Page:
I had to turn in my cell phone this week to be repaired, and the overwhelming feeling I’ve had is not one of anxiety, but of relief.
You see, I haven’t had a cell phone for very long. About a year and a half. I’ve never really needed one: I moved to Amsterdam from a tiny town of about 700 people a couple of hours north of Vancouver, and the people I knew there who had cell phones seemed more stressed out about them than any other aspect of their lives. Probably because the signal wasn’t great.
Now, I’m not against cell phones. I just didn’t see the need to get one until one was made that could do a bunch of things at once. Why carry a camera, agenda, iPod, AND cell phone with you, when one piece of machinery can do all of those things? But the truth of the matter is that since I’ve had a cell phone, I tend to work when I’m off duty. Not all the time, but in a sort of “I’ll just take care of this one thing so I can relax” kind of way.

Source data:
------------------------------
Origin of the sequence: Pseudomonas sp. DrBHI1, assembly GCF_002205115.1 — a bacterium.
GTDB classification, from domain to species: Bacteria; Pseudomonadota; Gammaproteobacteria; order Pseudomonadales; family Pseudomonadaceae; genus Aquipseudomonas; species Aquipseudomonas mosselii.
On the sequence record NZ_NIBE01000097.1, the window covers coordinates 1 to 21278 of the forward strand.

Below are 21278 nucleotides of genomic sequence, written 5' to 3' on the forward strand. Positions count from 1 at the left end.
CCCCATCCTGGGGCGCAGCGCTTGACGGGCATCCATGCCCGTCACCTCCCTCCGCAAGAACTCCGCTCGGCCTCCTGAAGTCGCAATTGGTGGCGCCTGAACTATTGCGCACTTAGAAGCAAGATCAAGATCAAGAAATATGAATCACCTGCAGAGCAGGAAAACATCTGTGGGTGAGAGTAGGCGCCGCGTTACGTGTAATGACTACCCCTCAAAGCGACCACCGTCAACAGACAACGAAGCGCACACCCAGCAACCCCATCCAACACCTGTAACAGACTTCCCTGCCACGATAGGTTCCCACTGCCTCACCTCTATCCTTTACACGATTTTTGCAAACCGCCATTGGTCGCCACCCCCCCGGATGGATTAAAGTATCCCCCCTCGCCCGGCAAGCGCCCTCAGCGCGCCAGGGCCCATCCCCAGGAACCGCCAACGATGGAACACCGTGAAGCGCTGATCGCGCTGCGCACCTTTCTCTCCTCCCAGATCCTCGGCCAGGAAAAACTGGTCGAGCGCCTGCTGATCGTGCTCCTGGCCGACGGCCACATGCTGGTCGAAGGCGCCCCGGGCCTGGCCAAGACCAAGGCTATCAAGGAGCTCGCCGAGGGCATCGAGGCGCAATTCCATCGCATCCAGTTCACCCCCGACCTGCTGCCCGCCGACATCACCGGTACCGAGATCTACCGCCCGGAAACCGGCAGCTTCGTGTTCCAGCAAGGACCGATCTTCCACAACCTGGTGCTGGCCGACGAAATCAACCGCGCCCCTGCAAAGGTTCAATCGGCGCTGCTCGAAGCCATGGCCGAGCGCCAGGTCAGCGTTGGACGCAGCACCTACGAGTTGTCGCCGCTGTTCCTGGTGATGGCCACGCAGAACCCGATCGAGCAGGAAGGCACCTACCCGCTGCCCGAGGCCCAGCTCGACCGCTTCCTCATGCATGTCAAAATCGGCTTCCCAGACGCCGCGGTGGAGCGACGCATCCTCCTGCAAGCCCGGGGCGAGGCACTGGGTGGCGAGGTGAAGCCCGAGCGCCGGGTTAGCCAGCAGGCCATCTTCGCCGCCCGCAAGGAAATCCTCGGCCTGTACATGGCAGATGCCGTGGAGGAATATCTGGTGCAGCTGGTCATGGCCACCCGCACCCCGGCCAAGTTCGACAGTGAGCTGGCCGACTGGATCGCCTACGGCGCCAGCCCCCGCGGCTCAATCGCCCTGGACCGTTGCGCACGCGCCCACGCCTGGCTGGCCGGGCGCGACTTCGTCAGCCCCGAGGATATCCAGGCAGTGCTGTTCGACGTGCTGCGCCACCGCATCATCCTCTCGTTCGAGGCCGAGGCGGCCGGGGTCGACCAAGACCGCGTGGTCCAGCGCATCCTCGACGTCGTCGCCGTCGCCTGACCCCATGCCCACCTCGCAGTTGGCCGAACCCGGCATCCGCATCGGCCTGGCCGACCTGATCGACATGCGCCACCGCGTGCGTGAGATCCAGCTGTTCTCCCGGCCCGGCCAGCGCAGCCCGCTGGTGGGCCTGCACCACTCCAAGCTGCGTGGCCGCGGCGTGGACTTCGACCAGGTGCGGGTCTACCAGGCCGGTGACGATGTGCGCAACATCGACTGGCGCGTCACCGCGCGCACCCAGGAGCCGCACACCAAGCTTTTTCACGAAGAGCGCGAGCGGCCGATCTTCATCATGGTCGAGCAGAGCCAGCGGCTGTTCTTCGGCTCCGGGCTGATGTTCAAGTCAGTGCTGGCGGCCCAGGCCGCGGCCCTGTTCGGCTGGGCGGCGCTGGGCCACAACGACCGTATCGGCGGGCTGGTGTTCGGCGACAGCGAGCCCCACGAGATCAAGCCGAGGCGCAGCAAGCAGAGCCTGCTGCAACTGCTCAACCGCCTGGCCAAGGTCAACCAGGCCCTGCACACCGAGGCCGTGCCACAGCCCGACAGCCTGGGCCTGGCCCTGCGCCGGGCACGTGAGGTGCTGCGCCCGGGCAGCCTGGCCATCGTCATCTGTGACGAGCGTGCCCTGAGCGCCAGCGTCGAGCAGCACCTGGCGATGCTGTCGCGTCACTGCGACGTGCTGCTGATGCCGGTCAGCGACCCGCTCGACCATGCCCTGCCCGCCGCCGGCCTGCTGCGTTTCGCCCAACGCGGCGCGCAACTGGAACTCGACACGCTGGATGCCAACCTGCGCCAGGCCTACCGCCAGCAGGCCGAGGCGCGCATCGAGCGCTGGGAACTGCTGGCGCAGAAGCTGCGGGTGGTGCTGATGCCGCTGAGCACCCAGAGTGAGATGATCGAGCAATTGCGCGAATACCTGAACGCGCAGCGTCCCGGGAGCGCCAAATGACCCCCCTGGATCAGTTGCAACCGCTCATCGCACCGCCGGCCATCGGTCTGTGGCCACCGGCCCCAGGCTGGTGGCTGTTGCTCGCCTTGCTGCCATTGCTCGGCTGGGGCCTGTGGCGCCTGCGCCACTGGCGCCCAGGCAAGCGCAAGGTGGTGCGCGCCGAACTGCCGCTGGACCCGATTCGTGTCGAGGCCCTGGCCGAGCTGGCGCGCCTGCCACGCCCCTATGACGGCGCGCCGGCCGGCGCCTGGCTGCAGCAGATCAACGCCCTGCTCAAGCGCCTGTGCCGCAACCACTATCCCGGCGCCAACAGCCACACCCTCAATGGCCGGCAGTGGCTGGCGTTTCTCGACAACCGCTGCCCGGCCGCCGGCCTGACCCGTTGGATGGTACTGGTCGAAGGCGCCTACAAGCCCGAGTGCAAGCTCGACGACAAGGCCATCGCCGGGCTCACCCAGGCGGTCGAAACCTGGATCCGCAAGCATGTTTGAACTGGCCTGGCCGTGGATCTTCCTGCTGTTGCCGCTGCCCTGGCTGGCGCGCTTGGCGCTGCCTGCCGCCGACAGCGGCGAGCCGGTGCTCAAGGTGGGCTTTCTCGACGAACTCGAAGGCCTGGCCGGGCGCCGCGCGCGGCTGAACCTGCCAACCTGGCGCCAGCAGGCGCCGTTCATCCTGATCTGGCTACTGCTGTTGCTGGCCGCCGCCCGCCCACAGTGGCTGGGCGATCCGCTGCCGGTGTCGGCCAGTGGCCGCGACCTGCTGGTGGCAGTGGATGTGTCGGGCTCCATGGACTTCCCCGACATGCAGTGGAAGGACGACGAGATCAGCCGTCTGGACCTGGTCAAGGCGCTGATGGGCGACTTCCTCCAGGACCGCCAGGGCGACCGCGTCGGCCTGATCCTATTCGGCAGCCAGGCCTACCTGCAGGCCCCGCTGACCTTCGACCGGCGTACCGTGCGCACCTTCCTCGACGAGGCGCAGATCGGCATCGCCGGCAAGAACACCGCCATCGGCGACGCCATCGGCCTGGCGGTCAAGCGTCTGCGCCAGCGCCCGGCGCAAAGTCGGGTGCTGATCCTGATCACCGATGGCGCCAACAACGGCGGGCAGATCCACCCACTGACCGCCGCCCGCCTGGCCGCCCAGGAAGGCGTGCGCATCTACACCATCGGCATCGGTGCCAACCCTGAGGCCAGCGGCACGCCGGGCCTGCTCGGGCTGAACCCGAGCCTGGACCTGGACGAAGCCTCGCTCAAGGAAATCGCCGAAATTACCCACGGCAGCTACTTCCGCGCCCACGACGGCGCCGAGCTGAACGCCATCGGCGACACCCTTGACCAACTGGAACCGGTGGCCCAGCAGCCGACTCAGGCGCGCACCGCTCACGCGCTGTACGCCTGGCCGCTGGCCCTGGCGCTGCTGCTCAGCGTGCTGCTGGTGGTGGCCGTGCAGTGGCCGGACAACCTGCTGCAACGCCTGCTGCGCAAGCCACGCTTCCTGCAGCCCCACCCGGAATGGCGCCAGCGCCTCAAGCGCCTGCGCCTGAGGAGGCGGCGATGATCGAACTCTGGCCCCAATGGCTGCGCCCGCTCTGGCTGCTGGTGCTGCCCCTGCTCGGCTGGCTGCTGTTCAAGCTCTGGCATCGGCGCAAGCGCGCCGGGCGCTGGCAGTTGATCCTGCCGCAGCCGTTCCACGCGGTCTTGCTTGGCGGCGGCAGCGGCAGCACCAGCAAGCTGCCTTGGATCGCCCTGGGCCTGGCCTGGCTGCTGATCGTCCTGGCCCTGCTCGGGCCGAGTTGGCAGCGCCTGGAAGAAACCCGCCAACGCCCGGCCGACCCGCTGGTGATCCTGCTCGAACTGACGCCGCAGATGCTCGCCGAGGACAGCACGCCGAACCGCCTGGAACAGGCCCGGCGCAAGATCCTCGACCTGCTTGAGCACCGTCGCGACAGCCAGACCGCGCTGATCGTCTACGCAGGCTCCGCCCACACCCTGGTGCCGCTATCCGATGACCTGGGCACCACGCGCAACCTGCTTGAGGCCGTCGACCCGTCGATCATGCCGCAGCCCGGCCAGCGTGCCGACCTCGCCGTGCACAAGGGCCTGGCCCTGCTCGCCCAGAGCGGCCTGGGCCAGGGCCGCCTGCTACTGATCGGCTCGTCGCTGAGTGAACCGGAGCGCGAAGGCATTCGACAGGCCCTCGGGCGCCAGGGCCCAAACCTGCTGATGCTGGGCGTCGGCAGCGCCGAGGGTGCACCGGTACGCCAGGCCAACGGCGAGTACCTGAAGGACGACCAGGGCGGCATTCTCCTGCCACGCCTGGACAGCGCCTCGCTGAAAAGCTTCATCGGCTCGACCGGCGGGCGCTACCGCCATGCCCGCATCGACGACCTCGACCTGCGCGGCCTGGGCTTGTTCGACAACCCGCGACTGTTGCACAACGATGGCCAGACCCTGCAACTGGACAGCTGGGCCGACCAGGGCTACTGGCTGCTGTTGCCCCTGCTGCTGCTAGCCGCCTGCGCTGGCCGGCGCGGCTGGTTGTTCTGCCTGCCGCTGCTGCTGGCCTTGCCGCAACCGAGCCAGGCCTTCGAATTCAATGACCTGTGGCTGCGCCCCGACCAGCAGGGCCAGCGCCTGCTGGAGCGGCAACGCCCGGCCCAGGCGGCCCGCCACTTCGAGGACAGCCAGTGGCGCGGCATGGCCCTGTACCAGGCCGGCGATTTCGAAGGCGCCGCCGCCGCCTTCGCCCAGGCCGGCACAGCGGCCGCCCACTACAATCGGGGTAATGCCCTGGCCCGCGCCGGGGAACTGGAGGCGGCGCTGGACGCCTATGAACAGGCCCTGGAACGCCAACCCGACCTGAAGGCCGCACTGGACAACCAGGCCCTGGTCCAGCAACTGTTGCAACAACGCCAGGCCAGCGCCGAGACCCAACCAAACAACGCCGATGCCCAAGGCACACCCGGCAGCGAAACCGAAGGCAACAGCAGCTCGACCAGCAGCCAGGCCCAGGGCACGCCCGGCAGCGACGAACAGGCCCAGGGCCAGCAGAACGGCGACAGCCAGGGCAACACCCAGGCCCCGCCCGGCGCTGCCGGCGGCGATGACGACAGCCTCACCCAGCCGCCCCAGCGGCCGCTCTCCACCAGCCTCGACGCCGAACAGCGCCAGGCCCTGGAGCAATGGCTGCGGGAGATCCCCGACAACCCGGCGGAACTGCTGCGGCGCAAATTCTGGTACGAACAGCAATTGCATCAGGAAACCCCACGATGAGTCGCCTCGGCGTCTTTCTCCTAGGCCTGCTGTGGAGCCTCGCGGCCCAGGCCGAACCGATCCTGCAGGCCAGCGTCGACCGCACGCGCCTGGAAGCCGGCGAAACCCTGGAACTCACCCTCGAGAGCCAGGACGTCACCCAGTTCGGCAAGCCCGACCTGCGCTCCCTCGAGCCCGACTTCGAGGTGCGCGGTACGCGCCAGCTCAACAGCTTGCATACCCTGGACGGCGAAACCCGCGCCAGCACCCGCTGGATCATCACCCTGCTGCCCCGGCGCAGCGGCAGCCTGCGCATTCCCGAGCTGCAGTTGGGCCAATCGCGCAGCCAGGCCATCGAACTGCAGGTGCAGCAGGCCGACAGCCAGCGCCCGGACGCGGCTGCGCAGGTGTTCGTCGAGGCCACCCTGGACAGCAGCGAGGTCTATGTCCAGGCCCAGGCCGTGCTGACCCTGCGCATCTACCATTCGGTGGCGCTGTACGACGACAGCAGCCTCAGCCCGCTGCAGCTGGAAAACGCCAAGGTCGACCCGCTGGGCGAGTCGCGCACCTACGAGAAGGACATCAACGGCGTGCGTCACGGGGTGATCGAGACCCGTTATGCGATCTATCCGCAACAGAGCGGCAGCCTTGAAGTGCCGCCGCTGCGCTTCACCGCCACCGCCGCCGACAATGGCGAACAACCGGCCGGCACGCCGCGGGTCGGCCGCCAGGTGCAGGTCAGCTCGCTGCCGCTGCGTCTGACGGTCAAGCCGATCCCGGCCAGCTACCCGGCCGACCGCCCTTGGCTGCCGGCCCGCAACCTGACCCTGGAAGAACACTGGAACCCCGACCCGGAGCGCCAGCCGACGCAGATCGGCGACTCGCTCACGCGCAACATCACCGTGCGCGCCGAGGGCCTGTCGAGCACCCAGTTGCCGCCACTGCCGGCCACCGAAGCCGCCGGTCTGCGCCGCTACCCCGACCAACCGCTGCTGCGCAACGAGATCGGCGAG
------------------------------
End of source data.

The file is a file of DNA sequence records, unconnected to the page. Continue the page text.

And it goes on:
So, without the cell phone, I’ve noticed that things are calmer. Not just quieter, but calmer.
And that I observe more. Mostly the intricate patterns of things that you catch in a glimpse, out of the corner of your eye, when you’re in that calm space that a cell phone seems to bowl right over.
It’s not the cell phone’s fault. It’s what happens to the mind when you’re suddenly reachable, all the time.
The cell phone company gave me a replacement phone, and I’m delighted to say that I can’t even begin to figure it out. It’s a completely different phone, and not intuitive at all, or maybe – just maybe – I don’t want to figure it out. I like the signal being off. I like being able to see again.